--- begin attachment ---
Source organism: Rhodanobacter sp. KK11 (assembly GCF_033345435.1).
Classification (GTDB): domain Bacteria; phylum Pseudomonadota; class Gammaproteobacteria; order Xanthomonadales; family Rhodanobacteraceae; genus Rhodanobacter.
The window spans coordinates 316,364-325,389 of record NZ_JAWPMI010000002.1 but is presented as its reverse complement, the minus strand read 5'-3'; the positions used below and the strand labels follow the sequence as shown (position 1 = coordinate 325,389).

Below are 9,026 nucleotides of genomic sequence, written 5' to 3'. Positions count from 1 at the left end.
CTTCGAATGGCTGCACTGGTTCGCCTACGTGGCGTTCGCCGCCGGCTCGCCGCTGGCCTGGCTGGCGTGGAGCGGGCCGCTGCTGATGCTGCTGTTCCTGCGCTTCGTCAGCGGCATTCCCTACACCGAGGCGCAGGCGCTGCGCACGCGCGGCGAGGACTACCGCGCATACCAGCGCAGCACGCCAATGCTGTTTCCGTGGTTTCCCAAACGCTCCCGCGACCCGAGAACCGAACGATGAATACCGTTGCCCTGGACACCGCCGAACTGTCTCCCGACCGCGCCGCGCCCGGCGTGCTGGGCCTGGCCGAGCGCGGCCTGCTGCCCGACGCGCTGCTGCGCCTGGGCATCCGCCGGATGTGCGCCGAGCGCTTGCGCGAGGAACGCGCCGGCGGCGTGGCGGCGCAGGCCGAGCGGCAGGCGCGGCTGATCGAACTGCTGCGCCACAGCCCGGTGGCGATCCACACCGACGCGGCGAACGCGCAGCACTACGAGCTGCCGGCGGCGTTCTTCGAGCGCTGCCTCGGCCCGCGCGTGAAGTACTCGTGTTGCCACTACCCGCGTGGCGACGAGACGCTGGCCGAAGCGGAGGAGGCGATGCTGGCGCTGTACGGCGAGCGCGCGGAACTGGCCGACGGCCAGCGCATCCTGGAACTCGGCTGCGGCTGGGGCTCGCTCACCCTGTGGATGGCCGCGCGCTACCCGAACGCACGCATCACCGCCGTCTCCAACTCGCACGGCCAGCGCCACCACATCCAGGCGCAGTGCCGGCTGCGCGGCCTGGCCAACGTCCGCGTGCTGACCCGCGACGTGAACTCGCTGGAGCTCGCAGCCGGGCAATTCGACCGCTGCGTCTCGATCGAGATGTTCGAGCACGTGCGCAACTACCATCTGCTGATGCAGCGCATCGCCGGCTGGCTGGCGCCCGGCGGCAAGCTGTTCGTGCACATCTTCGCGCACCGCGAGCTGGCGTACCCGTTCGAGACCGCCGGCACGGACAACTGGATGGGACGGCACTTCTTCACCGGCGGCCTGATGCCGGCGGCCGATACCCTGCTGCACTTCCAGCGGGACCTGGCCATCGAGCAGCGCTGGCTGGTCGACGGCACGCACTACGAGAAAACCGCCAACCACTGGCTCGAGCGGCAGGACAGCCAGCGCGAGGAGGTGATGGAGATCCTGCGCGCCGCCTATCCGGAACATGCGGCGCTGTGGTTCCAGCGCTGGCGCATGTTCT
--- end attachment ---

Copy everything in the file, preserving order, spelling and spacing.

Source organism: Rhodanobacter sp. KK11 (assembly GCF_033345435.1).
Classification (GTDB): domain Bacteria; phylum Pseudomonadota; class Gammaproteobacteria; order Xanthomonadales; family Rhodanobacteraceae; genus Rhodanobacter.
The window spans coordinates 316,364-325,389 of record NZ_JAWPMI010000002.1 but is presented as its reverse complement, the minus strand read 5'-3'; the positions used below and the strand labels follow the sequence as shown (position 1 = coordinate 325,389).

Below are 9,026 nucleotides of genomic sequence, written 5' to 3'. Positions count from 1 at the left end.
CTTCGAATGGCTGCACTGGTTCGCCTACGTGGCGTTCGCCGCCGGCTCGCCGCTGGCCTGGCTGGCGTGGAGCGGGCCGCTGCTGATGCTGCTGTTCCTGCGCTTCGTCAGCGGCATTCCCTACACCGAGGCGCAGGCGCTGCGCACGCGCGGCGAGGACTACCGCGCATACCAGCGCAGCACGCCAATGCTGTTTCCGTGGTTTCCCAAACGCTCCCGCGACCCGAGAACCGAACGATGAATACCGTTGCCCTGGACACCGCCGAACTGTCTCCCGACCGCGCCGCGCCCGGCGTGCTGGGCCTGGCCGAGCGCGGCCTGCTGCCCGACGCGCTGCTGCGCCTGGGCATCCGCCGGATGTGCGCCGAGCGCTTGCGCGAGGAACGCGCCGGCGGCGTGGCGGCGCAGGCCGAGCGGCAGGCGCGGCTGATCGAACTGCTGCGCCACAGCCCGGTGGCGATCCACACCGACGCGGCGAACGCGCAGCACTACGAGCTGCCGGCGGCGTTCTTCGAGCGCTGCCTCGGCCCGCGCGTGAAGTACTCGTGTTGCCACTACCCGCGTGGCGACGAGACGCTGGCCGAAGCGGAGGAGGCGATGCTGGCGCTGTACGGCGAGCGCGCGGAACTGGCCGACGGCCAGCGCATCCTGGAACTCGGCTGCGGCTGGGGCTCGCTCACCCTGTGGATGGCCGCGCGCTACCCGAACGCACGCATCACCGCCGTCTCCAACTCGCACGGCCAGCGCCACCACATCCAGGCGCAGTGCCGGCTGCGCGGCCTGGCCAACGTCCGCGTGCTGACCCGCGACGTGAACTCGCTGGAGCTCGCAGCCGGGCAATTCGACCGCTGCGTCTCGATCGAGATGTTCGAGCACGTGCGCAACTACCATCTGCTGATGCAGCGCATCGCCGGCTGGCTGGCGCCCGGCGGCAAGCTGTTCGTGCACATCTTCGCGCACCGCGAGCTGGCGTACCCGTTCGAGACCGCCGGCACGGACAACTGGATGGGACGGCACTTCTTCACCGGCGGCCTGATGCCGGCGGCCGATACCCTGCTGCACTTCCAGCGGGACCTGGCCATCGAGCAGCGCTGGCTGGTCGACGGCACGCACTACGAGAAAACCGCCAACCACTGGCTCGAGCGGCAGGACAGCCAGCGCGAGGAGGTGATGGAGATCCTGCGCGCCGCCTATCCGGAACATGCGGCGCTGTGGTTCCAGCGCTGGCGCATGTTCT